Consultation with specialists including gastroenterologists, urologists, anesthesiologists, orthopedists, so-
Copyright © 2014 by Association of Professors of Gynecology and Obstetrics (APGO).
For permissions: [email protected] TH
cial workers, or psychiatrists should be considered in the work-up.
Management is directed at the possible cause of the pain and may include medications (antibiotics, combined oral contraceptives/hormonal therapies, tricyclic antidepressants/SSRIs, analgesics/NSAIDs, local
anesthetic injection of trigger points), lifestyle changes, physical therapy/exercise, biofeedback, counseling, and surgery (excision or destruction of endometriotic implants, hysterectomy, adhesiolysis, nerve
stimulation, presacral neurectomy, and uterine nerve ablation). Approximately 75% of women undergoing hysterectomy for what is believed to be gynecologic causes report relief of pain at 1 year of follow up.
A normal laparoscopy does not completely rule out endometriosis, as the changes can be subtle and occasionally missed. Providers can consider an empiric trial of oral contraceptives or GnRH agonists after
non-gynecologic causes have been ruled out. Some providers recommend a trial of antibiotics or NSAIDs
for potential infectious causes. In the case of depression, whether overt or covert, antidepressants should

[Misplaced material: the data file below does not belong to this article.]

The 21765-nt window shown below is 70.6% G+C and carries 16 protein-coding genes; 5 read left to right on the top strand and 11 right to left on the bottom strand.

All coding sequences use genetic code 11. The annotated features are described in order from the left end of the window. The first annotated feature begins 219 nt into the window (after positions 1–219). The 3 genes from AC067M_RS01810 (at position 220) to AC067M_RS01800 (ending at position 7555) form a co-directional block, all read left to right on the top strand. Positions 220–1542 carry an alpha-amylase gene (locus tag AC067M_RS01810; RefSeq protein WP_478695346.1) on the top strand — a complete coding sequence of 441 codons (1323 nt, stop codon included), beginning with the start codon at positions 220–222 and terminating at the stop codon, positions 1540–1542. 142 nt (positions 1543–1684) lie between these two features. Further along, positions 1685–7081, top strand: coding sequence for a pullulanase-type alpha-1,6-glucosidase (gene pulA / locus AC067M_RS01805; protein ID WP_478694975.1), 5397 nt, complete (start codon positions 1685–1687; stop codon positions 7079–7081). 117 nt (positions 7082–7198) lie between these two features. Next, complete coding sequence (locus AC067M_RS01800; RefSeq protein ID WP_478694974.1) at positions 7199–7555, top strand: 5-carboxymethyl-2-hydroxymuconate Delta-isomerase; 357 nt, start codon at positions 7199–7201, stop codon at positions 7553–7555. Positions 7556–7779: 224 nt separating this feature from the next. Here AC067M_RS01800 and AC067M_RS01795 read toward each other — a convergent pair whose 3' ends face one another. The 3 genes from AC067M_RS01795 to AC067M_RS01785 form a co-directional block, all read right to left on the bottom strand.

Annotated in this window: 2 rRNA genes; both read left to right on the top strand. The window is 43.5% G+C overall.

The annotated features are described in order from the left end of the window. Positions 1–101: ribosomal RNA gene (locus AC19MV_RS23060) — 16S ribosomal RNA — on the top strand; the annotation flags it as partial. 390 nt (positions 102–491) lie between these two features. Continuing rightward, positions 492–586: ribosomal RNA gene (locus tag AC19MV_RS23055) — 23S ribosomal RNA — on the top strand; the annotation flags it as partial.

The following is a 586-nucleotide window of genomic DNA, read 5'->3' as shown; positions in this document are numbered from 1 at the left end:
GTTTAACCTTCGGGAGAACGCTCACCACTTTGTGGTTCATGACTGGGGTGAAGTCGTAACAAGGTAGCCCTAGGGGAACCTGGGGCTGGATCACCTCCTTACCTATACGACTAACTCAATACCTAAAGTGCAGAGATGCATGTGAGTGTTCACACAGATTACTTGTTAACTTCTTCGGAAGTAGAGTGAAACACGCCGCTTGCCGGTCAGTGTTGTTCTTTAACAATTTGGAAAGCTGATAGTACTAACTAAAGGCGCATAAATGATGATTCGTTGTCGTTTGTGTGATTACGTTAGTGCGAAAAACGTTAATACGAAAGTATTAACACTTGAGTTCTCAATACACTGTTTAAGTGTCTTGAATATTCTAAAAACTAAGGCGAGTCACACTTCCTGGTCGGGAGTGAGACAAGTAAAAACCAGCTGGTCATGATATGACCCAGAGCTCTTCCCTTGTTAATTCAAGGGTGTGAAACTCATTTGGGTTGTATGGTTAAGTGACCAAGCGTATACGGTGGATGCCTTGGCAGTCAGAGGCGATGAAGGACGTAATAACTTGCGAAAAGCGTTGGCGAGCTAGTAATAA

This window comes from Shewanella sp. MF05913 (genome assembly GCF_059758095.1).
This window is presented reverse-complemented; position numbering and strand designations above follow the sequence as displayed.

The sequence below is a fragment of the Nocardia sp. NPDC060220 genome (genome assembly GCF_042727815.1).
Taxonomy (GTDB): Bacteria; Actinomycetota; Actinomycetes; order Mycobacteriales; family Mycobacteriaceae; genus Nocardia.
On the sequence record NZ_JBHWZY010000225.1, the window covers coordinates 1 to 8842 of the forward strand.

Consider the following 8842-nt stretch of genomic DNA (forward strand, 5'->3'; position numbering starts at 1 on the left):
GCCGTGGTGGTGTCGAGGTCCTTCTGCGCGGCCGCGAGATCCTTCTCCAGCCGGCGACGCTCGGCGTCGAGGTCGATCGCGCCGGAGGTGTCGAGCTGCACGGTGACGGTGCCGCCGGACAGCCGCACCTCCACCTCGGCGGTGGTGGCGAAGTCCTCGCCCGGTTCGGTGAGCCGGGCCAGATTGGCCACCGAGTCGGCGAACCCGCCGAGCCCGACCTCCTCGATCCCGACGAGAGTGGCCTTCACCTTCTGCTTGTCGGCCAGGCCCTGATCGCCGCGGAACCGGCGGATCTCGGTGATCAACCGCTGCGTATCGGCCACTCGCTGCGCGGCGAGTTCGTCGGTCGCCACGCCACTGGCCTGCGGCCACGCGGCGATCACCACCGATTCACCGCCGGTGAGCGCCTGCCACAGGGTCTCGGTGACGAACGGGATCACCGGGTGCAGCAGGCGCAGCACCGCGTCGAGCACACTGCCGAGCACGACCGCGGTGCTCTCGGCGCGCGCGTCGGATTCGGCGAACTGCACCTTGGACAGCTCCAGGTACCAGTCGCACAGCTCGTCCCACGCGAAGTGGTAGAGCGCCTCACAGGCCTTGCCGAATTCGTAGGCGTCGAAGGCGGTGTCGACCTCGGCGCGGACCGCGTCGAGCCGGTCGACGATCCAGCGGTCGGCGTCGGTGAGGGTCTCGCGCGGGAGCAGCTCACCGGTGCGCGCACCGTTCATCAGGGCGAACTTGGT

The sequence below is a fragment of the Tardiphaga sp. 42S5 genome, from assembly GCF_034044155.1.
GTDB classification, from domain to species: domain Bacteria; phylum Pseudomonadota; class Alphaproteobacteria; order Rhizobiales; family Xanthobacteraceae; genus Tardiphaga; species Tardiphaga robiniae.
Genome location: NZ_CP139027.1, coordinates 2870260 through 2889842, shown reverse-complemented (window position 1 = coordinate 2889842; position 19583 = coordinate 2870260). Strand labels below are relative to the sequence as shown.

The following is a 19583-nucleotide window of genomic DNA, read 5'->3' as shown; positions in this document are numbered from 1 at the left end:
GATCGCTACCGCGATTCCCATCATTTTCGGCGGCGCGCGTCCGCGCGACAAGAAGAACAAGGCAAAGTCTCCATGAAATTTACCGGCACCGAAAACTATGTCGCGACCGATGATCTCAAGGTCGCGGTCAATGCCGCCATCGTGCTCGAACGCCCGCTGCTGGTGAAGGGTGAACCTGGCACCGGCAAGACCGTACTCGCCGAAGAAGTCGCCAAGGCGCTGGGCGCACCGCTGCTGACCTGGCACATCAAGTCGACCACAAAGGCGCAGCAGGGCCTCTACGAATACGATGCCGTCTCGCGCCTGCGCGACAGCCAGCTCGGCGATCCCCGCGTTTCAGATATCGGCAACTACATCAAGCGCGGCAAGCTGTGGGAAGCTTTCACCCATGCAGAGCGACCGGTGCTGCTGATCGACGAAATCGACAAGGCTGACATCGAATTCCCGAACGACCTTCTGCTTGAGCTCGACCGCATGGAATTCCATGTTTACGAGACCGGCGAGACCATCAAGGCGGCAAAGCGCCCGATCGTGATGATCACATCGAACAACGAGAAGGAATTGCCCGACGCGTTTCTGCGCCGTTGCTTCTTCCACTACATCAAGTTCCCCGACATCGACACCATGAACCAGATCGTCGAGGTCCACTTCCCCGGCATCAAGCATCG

be initiated.
The patient reports that the pain worsens when her older brother returns home for family holidays. What would
be the psychosocial issues associated with chronic pelvic pain?
Psychosomatic factors have a prominent role in chronic pelvic pain
Studies have found that 40-50% of women with chronic pelvic pain have a history of abuse. Whether
abuse (physical or sexual) specifically causes chronic pelvic pain is not clear, nor is a mechanism established by which abuse might lead to the development of chronic pelvic pain. Women with a history of
sexual abuse and high somatization scores have been found to be more likely to have non-somatic pelvic
pain, suggesting the link between abuse and chronic pelvic pain may be psychologic or neurologic. However, studies also suggest that trauma or abuse may also result in biophysical changes, by literally heightening a person's physical sensitivity to pain.
Patients may need to be seen regularly and provided much support. Co-management with a psychologist,
social worker or therapist may be helpful.
Beckman CRB, et al. Obstetrics and Gynecology. 7th ed. Philadelphia: Lippincott, Williams & Wilkins, 2013.
Hacker NF, Moore JG, et al. Essentials of Obstetrics and Gynecology. 5th ed. Philadelphia: Saunders, 2010.
Copyright © 2014 by Association of Professors of Gynecology and Obstetrics (APGO).
For permissions: [email protected]